Out bisexual boxer Nicola Adams has successfully defended her Olympic title by winning gold at Rio 2016.

The boxer beat Sarah Ourahmoune in the flyweight final on Saturday afternoon.

Boxing - Olympics: Day 15

While this is the second gold won by Adams at the Olympics, previously winning the title at London 2012, she did not commit to future plans.

The 33-year-old hinted at retirement, saying: “this is a tough process”.

Ourahmoune, from France, is retiring at 34.

Of whether being the reigning winner from 2012 made it an easier process up to Rio, she told the Guardian: “Definitely not… I had to qualify like everybody else. It’s tough, because everyone wants to go to the Olympic Games. Every time you beat someone, you’re crushing their dreams. Today, I thought I was winning the rounds quite comfortably and scoring with the cleaner shots.”

Adding: “I’m now the most accomplished British amateur boxer of all time. It’s a nice title to have. To be honest, it feels pretty much the same this time [as in London]. I’ve had a massive amount of support from Yorkshire and the rest of the nation. I feel like I have all their support in the ring with me, every punch I was throwing.”

Of walking into the ring, she says: “I’m always very nervous for every competition I have, and I use that nervous energy when I get into the ring. It gives you an adrenalin rush and it lets you know that you’re taking it seriously and you’re not just going to walk through it.”

Adams became a household name in 2012, after becoming the first British female to win an Olympic gold medal in boxing, and the first LGBT person to win an Olympic boxing gold.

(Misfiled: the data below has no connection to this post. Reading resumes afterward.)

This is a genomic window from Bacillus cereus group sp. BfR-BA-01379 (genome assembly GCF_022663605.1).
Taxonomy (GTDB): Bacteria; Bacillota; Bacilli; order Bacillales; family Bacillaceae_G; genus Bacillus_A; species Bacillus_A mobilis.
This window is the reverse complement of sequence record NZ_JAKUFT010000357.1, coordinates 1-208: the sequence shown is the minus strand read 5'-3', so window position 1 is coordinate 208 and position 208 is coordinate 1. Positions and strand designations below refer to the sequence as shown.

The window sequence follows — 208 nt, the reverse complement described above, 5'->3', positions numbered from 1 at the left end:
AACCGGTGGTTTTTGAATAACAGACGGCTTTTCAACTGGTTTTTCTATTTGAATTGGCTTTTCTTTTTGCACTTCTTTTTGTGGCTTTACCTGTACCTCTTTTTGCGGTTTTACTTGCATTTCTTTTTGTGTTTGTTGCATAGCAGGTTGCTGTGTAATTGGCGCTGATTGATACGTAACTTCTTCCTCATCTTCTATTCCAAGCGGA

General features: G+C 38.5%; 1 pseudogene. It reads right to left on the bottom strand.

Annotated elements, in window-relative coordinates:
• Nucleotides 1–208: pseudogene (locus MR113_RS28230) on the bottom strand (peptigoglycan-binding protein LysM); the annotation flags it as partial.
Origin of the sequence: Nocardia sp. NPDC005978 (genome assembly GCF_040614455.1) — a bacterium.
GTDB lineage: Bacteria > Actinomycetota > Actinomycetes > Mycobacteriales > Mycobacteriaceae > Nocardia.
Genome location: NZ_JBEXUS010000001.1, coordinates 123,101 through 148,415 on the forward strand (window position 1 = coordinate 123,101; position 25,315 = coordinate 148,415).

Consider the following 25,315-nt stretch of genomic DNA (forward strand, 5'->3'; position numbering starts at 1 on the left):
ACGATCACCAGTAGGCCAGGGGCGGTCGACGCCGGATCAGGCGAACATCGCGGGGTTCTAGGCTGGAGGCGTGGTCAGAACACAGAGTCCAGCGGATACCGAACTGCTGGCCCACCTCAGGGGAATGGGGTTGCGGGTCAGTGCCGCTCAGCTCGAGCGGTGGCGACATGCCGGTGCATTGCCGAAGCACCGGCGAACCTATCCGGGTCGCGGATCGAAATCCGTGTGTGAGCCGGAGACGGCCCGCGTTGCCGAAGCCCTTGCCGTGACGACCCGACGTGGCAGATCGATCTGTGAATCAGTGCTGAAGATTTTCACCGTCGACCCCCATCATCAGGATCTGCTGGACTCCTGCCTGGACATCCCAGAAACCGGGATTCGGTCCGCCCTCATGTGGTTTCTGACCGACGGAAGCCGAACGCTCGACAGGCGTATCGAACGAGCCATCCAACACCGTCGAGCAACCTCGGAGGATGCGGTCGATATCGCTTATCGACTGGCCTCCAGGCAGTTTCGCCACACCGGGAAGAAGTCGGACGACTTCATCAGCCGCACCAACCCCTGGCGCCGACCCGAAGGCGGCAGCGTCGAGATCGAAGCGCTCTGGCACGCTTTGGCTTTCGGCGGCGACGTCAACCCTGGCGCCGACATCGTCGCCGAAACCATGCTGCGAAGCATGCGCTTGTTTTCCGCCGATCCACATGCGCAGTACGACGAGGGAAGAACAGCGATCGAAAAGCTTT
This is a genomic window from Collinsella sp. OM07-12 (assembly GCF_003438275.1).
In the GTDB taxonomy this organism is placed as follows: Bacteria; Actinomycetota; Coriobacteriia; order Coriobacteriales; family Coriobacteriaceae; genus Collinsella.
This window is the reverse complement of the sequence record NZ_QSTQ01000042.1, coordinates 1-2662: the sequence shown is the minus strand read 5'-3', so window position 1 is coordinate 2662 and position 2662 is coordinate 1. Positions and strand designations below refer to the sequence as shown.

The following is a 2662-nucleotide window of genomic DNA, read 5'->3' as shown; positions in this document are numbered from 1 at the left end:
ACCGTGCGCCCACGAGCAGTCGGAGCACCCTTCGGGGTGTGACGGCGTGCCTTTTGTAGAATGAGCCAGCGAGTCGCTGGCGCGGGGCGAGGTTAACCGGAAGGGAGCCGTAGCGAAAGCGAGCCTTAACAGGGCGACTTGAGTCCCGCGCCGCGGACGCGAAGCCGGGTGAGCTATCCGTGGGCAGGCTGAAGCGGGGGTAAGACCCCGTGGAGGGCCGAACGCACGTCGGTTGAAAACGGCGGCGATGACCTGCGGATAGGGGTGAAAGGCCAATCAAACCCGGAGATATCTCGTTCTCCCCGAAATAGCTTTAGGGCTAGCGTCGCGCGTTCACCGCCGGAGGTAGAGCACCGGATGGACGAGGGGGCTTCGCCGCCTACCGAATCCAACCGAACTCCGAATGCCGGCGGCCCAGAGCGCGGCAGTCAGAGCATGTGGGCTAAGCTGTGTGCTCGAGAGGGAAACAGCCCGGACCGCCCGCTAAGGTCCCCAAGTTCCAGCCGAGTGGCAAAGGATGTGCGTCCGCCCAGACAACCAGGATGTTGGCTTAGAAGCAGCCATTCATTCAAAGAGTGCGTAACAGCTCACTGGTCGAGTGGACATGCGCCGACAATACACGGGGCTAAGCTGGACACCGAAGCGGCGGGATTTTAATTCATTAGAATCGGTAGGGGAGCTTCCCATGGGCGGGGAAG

Earlier this month she said: “No one’s ever really cared about me being bisexual and I only came out because I had always been out, it’s just the general public didn’t know. I’m quite fearless. I’m like, ‘Let’s just go out there and do this and see what happens.’ ”

In 2012 she topped the Independent on Sunday Pink List of most influential LGBT figures in Britain.

Boxing - Olympics: Day 15

She told Marie Claire: “I worried about how everyone would react, so I used to say I was single, rather than say I was with a girl. I felt like I was lying all the time. I didn’t like living like that so, in the end, I thought, ‘Well, this is who I am. It’s not as if I can stop it.’”

Earlier today, out gay Olympic diver Tom Daley failed to make the final of the 10m platform dive, after qualifying for the semi-finals with a personal best.

Two runners from New Zealand and America made a lovely gesture to one another at the Rio, helping each other to the finish line after they both fell.

An Italian open water swimming star earlier this week become the first Italian Olympic athlete at the Rio 2016 games to publicly come out as gay with an inspirational message about acceptance.

A record number of out LGBT Olympians took to Rio this year to participate in the games, but none were from Team Italy.

Tom Bosworth – a race walker for Team GB – tweeted a photo of himself proposing to his boyfriend on Copacabana Beach in Rio de Janeiro earlier this week.

Bosworth and his boyfriend were the second gay couple to engaged at this year’s games, after a rugby sevens player was proposed to by her girlfriend.

At the weekend, a Brazilian judo champion came out publicly as gay in an interview during the Rio Olympics.